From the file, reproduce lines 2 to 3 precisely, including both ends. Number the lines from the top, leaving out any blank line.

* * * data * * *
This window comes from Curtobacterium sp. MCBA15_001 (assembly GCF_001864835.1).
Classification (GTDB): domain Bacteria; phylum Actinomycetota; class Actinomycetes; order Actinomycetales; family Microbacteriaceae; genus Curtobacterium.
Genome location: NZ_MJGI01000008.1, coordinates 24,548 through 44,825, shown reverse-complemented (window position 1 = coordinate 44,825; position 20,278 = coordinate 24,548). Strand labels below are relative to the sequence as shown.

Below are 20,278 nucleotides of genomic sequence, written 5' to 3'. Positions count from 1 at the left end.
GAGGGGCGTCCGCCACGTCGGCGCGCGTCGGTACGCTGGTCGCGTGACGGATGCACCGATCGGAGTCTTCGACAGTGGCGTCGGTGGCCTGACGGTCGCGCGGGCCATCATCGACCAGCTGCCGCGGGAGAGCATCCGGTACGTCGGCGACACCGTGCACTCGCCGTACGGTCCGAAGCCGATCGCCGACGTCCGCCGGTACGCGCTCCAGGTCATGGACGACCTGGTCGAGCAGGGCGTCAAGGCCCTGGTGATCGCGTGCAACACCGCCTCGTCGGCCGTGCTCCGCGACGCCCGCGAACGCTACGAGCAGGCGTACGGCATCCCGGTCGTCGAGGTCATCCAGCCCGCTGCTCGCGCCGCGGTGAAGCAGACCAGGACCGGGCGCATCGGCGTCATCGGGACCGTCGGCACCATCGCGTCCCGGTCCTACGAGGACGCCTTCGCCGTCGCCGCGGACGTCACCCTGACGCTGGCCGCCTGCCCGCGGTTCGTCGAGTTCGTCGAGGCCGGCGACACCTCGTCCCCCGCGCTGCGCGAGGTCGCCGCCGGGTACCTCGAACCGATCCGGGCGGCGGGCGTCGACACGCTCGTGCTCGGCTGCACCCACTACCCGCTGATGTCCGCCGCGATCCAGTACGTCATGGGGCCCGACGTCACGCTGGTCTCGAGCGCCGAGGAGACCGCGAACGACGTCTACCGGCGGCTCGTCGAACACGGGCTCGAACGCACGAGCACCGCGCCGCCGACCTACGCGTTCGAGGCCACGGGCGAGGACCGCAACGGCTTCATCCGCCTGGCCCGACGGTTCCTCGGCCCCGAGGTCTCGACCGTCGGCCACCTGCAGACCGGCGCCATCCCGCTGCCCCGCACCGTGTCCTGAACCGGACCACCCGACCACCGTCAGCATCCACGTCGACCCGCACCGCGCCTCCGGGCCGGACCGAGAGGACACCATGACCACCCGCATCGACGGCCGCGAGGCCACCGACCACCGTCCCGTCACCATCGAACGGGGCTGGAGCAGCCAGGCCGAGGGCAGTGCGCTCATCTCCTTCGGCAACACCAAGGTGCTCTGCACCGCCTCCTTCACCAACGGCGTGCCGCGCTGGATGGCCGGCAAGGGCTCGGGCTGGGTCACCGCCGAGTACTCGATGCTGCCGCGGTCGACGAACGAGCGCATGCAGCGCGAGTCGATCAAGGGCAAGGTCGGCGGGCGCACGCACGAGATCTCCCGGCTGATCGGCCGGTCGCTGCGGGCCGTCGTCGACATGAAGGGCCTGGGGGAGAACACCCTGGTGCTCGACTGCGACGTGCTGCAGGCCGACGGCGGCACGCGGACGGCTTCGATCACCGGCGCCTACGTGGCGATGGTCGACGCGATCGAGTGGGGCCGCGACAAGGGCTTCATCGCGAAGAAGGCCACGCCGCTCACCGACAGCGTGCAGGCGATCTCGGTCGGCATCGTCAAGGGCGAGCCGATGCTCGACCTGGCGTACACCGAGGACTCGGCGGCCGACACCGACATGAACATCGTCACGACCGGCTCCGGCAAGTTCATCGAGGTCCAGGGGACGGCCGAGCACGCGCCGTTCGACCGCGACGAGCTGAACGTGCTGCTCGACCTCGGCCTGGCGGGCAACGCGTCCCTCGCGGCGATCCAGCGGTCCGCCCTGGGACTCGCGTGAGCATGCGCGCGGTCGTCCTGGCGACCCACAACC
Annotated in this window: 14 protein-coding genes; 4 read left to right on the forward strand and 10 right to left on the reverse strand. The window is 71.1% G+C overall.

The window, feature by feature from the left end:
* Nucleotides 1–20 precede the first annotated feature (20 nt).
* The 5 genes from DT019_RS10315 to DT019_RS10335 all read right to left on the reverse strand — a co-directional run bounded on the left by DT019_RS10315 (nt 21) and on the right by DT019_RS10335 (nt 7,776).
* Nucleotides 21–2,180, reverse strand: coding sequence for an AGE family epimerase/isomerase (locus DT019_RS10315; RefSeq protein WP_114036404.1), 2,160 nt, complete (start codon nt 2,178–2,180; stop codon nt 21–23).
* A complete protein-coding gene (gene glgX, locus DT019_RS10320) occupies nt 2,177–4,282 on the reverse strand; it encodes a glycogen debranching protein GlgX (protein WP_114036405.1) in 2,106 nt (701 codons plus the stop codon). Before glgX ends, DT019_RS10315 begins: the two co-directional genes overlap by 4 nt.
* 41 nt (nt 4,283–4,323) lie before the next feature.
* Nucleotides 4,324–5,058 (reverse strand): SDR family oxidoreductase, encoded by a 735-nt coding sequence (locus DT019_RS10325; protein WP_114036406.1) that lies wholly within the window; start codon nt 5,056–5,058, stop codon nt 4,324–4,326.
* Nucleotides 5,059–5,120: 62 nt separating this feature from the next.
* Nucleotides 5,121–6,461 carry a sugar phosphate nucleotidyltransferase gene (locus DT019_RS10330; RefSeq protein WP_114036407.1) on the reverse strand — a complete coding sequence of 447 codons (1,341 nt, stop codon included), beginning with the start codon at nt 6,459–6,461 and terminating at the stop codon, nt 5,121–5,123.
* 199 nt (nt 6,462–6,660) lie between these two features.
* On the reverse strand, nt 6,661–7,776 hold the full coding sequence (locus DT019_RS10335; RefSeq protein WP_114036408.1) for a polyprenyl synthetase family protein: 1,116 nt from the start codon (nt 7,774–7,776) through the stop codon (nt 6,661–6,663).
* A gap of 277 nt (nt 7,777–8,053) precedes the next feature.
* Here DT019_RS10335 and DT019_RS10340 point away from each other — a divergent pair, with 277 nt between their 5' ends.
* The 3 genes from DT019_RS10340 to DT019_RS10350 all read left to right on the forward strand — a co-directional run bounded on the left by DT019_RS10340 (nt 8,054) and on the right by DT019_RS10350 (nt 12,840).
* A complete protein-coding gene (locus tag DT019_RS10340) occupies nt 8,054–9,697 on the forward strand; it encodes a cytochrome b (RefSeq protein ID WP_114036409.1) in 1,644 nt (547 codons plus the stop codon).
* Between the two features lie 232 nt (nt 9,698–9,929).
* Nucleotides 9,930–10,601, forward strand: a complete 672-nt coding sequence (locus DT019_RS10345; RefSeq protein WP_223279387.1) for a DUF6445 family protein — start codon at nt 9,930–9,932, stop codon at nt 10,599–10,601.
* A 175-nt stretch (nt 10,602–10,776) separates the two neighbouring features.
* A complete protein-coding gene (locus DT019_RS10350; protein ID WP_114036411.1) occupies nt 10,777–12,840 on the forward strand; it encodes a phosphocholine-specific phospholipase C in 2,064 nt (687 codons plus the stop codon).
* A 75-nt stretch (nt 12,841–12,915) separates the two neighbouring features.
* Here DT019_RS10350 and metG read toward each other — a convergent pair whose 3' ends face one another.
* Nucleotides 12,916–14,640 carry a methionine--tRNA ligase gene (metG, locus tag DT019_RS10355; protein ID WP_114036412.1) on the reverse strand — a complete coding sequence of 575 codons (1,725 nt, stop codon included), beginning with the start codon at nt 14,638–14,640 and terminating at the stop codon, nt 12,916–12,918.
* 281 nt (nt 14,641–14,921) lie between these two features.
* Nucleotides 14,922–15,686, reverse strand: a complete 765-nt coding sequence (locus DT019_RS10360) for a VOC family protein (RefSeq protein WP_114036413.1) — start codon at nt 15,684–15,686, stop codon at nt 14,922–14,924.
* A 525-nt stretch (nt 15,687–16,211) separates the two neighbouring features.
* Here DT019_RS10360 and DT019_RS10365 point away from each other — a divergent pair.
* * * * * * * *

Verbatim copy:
Classification (GTDB): domain Bacteria; phylum Actinomycetota; class Actinomycetes; order Actinomycetales; family Microbacteriaceae; genus Curtobacterium.
Genome location: NZ_MJGI01000008.1, coordinates 24,548 through 44,825, shown reverse-complemented (window position 1 = coordinate 44,825; position 20,278 = coordinate 24,548). Strand labels below are relative to the sequence as shown.